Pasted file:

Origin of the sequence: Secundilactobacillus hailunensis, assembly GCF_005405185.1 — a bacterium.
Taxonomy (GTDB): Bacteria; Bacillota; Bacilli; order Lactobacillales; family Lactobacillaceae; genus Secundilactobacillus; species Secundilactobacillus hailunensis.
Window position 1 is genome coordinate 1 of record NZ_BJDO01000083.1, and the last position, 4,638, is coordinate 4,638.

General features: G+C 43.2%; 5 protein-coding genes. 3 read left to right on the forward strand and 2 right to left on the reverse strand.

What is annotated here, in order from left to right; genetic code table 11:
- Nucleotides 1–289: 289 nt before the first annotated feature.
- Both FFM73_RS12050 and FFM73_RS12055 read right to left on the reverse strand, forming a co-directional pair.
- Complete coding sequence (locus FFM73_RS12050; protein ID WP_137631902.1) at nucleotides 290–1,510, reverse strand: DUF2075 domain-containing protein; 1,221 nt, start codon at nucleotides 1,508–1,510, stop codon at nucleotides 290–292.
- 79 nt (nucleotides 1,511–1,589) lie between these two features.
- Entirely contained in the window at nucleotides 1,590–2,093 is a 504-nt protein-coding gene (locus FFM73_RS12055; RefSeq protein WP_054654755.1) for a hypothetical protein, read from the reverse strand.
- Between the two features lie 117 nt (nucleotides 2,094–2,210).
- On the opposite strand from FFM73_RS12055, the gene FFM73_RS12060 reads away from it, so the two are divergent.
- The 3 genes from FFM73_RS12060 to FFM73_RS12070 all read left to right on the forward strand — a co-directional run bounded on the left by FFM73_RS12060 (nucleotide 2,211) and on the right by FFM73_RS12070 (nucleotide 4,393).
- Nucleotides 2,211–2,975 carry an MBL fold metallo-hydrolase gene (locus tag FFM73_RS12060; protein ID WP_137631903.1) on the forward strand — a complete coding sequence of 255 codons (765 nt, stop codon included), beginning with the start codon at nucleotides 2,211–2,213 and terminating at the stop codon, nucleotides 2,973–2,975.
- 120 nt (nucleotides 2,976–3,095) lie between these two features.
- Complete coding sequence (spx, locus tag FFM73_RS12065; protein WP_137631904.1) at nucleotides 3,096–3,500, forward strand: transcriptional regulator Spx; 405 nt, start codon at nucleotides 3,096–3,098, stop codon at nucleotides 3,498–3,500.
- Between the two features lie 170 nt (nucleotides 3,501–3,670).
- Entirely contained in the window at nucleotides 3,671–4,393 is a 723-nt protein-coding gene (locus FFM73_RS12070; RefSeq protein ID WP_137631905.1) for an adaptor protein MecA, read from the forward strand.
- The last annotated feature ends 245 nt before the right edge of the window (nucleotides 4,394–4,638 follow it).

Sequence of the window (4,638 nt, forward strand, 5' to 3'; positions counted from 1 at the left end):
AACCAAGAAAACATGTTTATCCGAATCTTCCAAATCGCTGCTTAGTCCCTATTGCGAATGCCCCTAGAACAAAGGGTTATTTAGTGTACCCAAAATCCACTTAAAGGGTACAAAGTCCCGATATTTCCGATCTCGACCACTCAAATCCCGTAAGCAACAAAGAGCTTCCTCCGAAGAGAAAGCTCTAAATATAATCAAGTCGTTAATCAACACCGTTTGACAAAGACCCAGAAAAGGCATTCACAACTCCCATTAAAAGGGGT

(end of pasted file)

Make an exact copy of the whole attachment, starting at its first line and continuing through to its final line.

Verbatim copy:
Origin of the sequence: Secundilactobacillus hailunensis, assembly GCF_005405185.1 — a bacterium.
Taxonomy (GTDB): Bacteria; Bacillota; Bacilli; order Lactobacillales; family Lactobacillaceae; genus Secundilactobacillus; species Secundilactobacillus hailunensis.
Window position 1 is genome coordinate 1 of record NZ_BJDO01000083.1, and the last position, 4,638, is coordinate 4,638.

General features: G+C 43.2%; 5 protein-coding genes. 3 read left to right on the forward strand and 2 right to left on the reverse strand.

What is annotated here, in order from left to right; genetic code table 11:
- Nucleotides 1–289: 289 nt before the first annotated feature.
- Both FFM73_RS12050 and FFM73_RS12055 read right to left on the reverse strand, forming a co-directional pair.
- Complete coding sequence (locus FFM73_RS12050; protein ID WP_137631902.1) at nucleotides 290–1,510, reverse strand: DUF2075 domain-containing protein; 1,221 nt, start codon at nucleotides 1,508–1,510, stop codon at nucleotides 290–292.
- 79 nt (nucleotides 1,511–1,589) lie between these two features.
- Entirely contained in the window at nucleotides 1,590–2,093 is a 504-nt protein-coding gene (locus FFM73_RS12055; RefSeq protein WP_054654755.1) for a hypothetical protein, read from the reverse strand.
- Between the two features lie 117 nt (nucleotides 2,094–2,210).
- On the opposite strand from FFM73_RS12055, the gene FFM73_RS12060 reads away from it, so the two are divergent.
- The 3 genes from FFM73_RS12060 to FFM73_RS12070 all read left to right on the forward strand — a co-directional run bounded on the left by FFM73_RS12060 (nucleotide 2,211) and on the right by FFM73_RS12070 (nucleotide 4,393).
- Nucleotides 2,211–2,975 carry an MBL fold metallo-hydrolase gene (locus tag FFM73_RS12060; protein ID WP_137631903.1) on the forward strand — a complete coding sequence of 255 codons (765 nt, stop codon included), beginning with the start codon at nucleotides 2,211–2,213 and terminating at the stop codon, nucleotides 2,973–2,975.
- 120 nt (nucleotides 2,976–3,095) lie between these two features.
- Complete coding sequence (spx, locus tag FFM73_RS12065; protein WP_137631904.1) at nucleotides 3,096–3,500, forward strand: transcriptional regulator Spx; 405 nt, start codon at nucleotides 3,096–3,098, stop codon at nucleotides 3,498–3,500.
- Between the two features lie 170 nt (nucleotides 3,501–3,670).
- Entirely contained in the window at nucleotides 3,671–4,393 is a 723-nt protein-coding gene (locus FFM73_RS12070; RefSeq protein ID WP_137631905.1) for an adaptor protein MecA, read from the forward strand.
- The last annotated feature ends 245 nt before the right edge of the window (nucleotides 4,394–4,638 follow it).

Sequence of the window (4,638 nt, forward strand, 5' to 3'; positions counted from 1 at the left end):
AACCAAGAAAACATGTTTATCCGAATCTTCCAAATCGCTGCTTAGTCCCTATTGCGAATGCCCCTAGAACAAAGGGTTATTTAGTGTACCCAAAATCCACTTAAAGGGTACAAAGTCCCGATATTTCCGATCTCGACCACTCAAATCCCGTAAGCAACAAAGAGCTTCCTCCGAAGAGAAAGCTCTAAATATAATCAAGTCGTTAATCAACACCGTTTGACAAAGACCCAGAAAAGGCATTCACAACTCCCATTAAAAGGGGT